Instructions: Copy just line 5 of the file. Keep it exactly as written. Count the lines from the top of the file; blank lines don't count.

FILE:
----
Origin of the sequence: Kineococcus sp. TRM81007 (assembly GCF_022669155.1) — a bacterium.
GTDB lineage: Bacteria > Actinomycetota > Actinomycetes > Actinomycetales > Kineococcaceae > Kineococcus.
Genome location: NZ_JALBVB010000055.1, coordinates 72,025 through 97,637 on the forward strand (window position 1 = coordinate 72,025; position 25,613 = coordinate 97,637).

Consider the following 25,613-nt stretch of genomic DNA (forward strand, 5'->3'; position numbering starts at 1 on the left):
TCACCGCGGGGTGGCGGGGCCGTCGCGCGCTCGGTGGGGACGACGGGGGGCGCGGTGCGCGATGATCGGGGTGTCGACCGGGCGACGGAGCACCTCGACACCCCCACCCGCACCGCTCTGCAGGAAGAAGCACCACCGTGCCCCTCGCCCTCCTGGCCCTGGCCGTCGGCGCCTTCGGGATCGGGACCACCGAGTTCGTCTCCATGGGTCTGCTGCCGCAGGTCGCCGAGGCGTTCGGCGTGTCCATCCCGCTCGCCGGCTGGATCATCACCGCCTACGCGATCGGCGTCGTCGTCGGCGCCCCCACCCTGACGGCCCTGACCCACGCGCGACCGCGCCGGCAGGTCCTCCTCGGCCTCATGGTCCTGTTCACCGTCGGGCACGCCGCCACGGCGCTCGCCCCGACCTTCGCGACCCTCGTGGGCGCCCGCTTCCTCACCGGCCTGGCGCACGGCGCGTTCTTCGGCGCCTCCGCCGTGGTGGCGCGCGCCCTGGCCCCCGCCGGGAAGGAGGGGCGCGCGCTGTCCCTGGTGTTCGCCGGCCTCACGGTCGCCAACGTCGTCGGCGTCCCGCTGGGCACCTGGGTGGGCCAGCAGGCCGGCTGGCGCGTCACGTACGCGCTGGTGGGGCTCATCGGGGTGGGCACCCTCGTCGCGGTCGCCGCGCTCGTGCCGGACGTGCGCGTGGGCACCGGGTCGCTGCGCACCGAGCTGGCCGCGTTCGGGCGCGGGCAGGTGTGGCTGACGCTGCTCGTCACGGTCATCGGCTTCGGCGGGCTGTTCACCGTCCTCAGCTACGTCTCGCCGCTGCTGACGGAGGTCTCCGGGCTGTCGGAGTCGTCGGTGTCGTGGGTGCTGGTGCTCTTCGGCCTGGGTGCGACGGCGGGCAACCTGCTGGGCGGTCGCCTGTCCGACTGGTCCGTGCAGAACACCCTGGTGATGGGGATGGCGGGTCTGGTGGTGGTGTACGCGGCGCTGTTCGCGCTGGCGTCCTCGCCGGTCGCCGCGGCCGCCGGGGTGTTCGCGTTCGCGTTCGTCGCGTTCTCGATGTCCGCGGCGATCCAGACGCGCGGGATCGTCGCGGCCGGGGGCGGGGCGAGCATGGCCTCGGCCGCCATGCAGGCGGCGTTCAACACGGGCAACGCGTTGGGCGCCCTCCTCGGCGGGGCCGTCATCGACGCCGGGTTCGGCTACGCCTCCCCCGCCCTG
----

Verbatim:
TCACCGCGGGGTGGCGGGGCCGTCGCGCGCTCGGTGGGGACGACGGGGGGCGCGGTGCGCGATGATCGGGGTGTCGACCGGGCGACGGAGCACCTCGACACCCCCACCCGCACCGCTCTGCAGGAAGAAGCACCACCGTGCCCCTCGCCCTCCTGGCCCTGGCCGTCGGCGCCTTCGGGATCGGGACCACCGAGTTCGTCTCCATGGGTCTGCTGCCGCAGGTCGCCGAGGCGTTCGGCGTGTCCATCCCGCTCGCCGGCTGGATCATCACCGCCTACGCGATCGGCGTCGTCGTCGGCGCCCCCACCCTGACGGCCCTGACCCACGCGCGACCGCGCCGGCAGGTCCTCCTCGGCCTCATGGTCCTGTTCACCGTCGGGCACGCCGCCACGGCGCTCGCCCCGACCTTCGCGACCCTCGTGGGCGCCCGCTTCCTCACCGGCCTGGCGCACGGCGCGTTCTTCGGCGCCTCCGCCGTGGTGGCGCGCGCCCTGGCCCCCGCCGGGAAGGAGGGGCGCGCGCTGTCCCTGGTGTTCGCCGGCCTCACGGTCGCCAACGTCGTCGGCGTCCCGCTGGGCACCTGGGTGGGCCAGCAGGCCGGCTGGCGCGTCACGTACGCGCTGGTGGGGCTCATCGGGGTGGGCACCCTCGTCGCGGTCGCCGCGCTCGTGCCGGACGTGCGCGTGGGCACCGGGTCGCTGCGCACCGAGCTGGCCGCGTTCGGGCGCGGGCAGGTGTGGCTGACGCTGCTCGTCACGGTCATCGGCTTCGGCGGGCTGTTCACCGTCCTCAGCTACGTCTCGCCGCTGCTGACGGAGGTCTCCGGGCTGTCGGAGTCGTCGGTGTCGTGGGTGCTGGTGCTCTTCGGCCTGGGTGCGACGGCGGGCAACCTGCTGGGCGGTCGCCTGTCCGACTGGTCCGTGCAGAACACCCTGGTGATGGGGATGGCGGGTCTGGTGGTGGTGTACGCGGCGCTGTTCGCGCTGGCGTCCTCGCCGGTCGCCGCGGCCGCCGGGGTGTTCGCGTTCGCGTTCGTCGCGTTCTCGATGTCCGCGGCGATCCAGACGCGCGGGATCGTCGCGGCCGGGGGCGGGGCGAGCATGGCCTCGGCCGCCATGCAGGCGGCGTTCAACACGGGCAACGCGTTGGGCGCCCTCCTCGGCGGGGCCGTCATCGACGCCGGGTTCGGCTACGCCTCCCCCGCCCTG